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Andy from The Trades Coach Part 2: Managing variations

As the old saying goes, “The only certainties in life are death and taxes”. In the building industry, that should read, “The only certainties in life are death, taxes, and variations”. 

There is seldom a project completed without some change to the original plan or scope, and this can lead to work being done that is not well documented or not billed to the client on a timely basis. Variations are therefore a major potential cause of profit leak from a business – as well as causing disputes with a client. It is essential that you, your client, and your build team clearly understand what variations are and you have a reliable system to capture and process them through the job management and billing areas of your business. If you are using Rave’s functionality in this area, you are better off than many of your competitors. 


Variation lesson 101 is identifying what a variation is. Seems obvious perhaps, but I like to say variations come in different flavours, including:

Lump-sum Variation

This is where a specific amount of work is either added or deducted from the project scope and it can be exactly quantified in dollar terms. The variation should define the scope and the cost of the change.

Charge-up Variation

This is where additional work is either requested by the client, or becomes necessary due to unforeseen circumstances, but the exact cost cannot be determined before the additional work starts. For example, rot is uncovered in framing during demolition, and additional time and material is needed to fix the problem, but just how much is difficult to know, especially at the start.

Zero-cost Variation

This is a change to the scope of the project that will have no cost implications but should still be documented. For example, a change to a colour scheme by the owner after they had already provided this on a selections list.


Now that the definition of what is a variation is clear, attention needs to be directed to how best to manage variations so the interests of the builder and the client are protected. Here are five tips that you should consider.

Educate your client:

While you may have a clear idea of what is or isn’t a variation, your client may be doing their first build and have absolutely no idea of the term and the implications of variations on the ultimate cost of the project. It is on YOU to spend time to show your client what the term means, give examples and then tell them how you will document, seek approval and then bill them for changes to the project scope.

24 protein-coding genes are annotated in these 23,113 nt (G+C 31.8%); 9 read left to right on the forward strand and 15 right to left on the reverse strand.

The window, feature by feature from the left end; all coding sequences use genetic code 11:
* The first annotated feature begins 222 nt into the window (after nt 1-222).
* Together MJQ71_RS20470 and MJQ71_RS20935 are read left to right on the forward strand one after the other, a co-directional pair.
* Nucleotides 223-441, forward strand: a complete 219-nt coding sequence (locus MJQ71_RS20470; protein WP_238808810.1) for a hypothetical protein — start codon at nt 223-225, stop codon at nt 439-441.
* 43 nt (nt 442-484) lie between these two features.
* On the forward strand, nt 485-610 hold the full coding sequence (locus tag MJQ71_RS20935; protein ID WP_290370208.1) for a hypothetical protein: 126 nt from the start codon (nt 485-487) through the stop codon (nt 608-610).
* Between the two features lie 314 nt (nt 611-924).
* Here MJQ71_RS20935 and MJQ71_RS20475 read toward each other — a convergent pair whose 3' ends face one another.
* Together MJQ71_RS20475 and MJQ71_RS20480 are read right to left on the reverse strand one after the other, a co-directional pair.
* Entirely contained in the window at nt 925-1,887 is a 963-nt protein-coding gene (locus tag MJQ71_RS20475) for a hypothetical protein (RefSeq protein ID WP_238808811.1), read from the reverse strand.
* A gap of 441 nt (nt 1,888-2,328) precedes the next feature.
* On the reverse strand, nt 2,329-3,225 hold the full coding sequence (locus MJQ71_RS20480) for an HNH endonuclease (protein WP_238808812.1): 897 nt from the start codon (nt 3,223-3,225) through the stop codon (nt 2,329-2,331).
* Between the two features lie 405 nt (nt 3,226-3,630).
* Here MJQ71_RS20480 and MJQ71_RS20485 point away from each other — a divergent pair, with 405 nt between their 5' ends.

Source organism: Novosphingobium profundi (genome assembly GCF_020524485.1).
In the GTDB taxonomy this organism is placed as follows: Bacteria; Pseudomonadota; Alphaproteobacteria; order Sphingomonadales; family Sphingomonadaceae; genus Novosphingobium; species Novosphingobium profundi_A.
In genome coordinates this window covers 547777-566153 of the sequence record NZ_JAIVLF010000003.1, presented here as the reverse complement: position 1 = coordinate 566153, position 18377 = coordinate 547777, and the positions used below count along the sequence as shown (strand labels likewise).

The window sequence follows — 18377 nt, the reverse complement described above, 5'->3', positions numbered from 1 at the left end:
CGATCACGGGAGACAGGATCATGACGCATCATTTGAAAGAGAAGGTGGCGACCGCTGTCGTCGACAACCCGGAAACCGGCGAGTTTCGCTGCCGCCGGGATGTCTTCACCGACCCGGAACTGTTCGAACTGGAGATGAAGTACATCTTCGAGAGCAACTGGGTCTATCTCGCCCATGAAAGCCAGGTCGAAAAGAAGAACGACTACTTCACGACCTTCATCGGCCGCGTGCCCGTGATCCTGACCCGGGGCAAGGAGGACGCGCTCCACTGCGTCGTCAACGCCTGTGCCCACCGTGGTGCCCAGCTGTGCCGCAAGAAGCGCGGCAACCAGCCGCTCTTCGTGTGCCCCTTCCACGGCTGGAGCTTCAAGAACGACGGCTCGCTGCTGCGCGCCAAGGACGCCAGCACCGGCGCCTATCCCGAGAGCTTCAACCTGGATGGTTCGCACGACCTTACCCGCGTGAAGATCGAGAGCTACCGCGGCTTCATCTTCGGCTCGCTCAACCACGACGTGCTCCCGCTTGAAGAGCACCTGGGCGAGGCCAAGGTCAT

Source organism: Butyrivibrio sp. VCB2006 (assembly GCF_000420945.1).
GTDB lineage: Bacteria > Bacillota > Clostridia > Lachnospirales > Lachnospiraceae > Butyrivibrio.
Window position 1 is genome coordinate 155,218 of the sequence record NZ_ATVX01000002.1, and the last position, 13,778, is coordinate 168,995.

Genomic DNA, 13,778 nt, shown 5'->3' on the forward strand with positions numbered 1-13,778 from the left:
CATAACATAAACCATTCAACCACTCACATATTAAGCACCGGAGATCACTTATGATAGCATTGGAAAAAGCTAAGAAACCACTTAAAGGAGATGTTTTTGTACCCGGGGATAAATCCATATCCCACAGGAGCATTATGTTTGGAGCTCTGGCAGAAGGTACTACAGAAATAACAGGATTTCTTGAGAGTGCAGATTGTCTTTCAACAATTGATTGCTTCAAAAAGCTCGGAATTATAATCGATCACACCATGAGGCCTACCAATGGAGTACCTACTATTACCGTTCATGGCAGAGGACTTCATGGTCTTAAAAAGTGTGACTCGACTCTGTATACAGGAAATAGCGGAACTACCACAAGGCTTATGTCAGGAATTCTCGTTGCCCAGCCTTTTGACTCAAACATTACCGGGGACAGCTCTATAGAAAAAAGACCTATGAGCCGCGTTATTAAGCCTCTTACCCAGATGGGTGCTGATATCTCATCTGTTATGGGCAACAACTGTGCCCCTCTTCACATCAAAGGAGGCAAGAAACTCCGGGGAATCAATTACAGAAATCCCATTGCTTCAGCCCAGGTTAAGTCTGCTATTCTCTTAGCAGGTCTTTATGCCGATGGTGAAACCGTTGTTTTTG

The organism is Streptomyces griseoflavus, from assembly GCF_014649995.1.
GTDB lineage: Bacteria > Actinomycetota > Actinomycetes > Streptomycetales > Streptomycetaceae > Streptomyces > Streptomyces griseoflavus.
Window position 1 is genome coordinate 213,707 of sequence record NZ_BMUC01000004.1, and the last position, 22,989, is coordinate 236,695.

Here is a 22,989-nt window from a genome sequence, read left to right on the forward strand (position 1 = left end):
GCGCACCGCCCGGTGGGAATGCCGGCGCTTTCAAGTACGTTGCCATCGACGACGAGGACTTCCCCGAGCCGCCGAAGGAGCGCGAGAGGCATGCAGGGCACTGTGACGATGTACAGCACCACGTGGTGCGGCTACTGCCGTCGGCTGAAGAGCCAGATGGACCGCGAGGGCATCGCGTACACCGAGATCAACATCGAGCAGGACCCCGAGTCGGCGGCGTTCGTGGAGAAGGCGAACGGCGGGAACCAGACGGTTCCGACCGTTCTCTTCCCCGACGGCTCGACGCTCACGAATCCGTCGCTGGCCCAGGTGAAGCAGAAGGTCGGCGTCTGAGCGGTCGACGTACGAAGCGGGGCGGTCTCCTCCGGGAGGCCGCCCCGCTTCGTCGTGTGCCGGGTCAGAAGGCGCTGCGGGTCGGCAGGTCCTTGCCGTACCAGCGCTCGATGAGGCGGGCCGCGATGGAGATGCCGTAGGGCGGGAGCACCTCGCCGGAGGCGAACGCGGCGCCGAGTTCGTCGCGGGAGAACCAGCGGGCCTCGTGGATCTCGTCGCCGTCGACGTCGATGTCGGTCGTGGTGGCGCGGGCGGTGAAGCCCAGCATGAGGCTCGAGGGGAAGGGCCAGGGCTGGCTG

This education process should be done BEFORE the project starts, not after you issue your third invoice and the client asks “What are these extra costs on your latest invoice?”. You risk losing the client’s trust, and them becoming adversarial to every subsequent invoice you then issue.

Develop standard templates:

To make the process as simple and consistent as possible, it is recommended that you develop a standard format for presenting a variation to the client for approval and then a standard format for billing the client. Variations can be complicated and so using a standardised system, will help to speed up the process, make it easier for the field staff to follow and allow your client to become familiar with the process. 

Treat charge-up jobs as if they are fixed price:

Just because a job is on charge-up does not mean you do not need to capture, seek approval for, and track variations to the project scope and cost. I see many instances of charge-up jobs ending in tears due to the budget blowing out and the client feeling they have been shafted by the builder. The use of Rave’s client communication portal will go a long way to ensuring the client is kept informed at every stage and any queries can be dealt with at the earliest opportunity.

Take lots of photos:

A picture speaks a thousand words. A video, ten thousand. In the building process, conditions change quickly and time is money. If a quick video or photo is taken and then sent to the client, decisions can be made faster and the project kept on timeline better. Photos are also good back-up evidence to support a variation claim and is less likely to lead to a client questioning the extra cost. Again, Rave has this well covered via the client portal.

Get all variations approved in writing:

There is a lot happening on a building site and is often a classic example of organised chaos! Because so much is going on; multiple sub-trades are coming and going, lots of decisions are needed, problems need solving, the likelihood of things being missed is high. You are dealing with humans after all. The best policy is to get the request for the variation in writing, even if that is an email. Any approval of the proposed work should be documented. If the variation order cannot be documented, it is important to note the time and date of the request in your diary.


Finally, it’s important to touch on the ethics of variations.

There are some builders out there who will low-ball the sales price on a project and then make up the initial shortage of profit by pushing through multiple variations. Often these variations are for work that should have been included in the original scope. Please don’t be one of these builders – if you are reading this article, you probably aren’t! Variations are a necessary part of the building process, but they should be used ethically, and only so the builder receives fair compensation for the work required while the client receives the best value. You want a happy client at the end who will refer you more work, even if the project costs more than they originally had hoped. It’s all in the way you handle it.


If you’d like to contact The Trades Coach for help.  Head to our website or email me at andy@tradescoach.co.nz.


Andy Burrows

The Trades Coach

Phone: 09-912 1901 or 027 6886721

Website: www.tradescoach.co.nz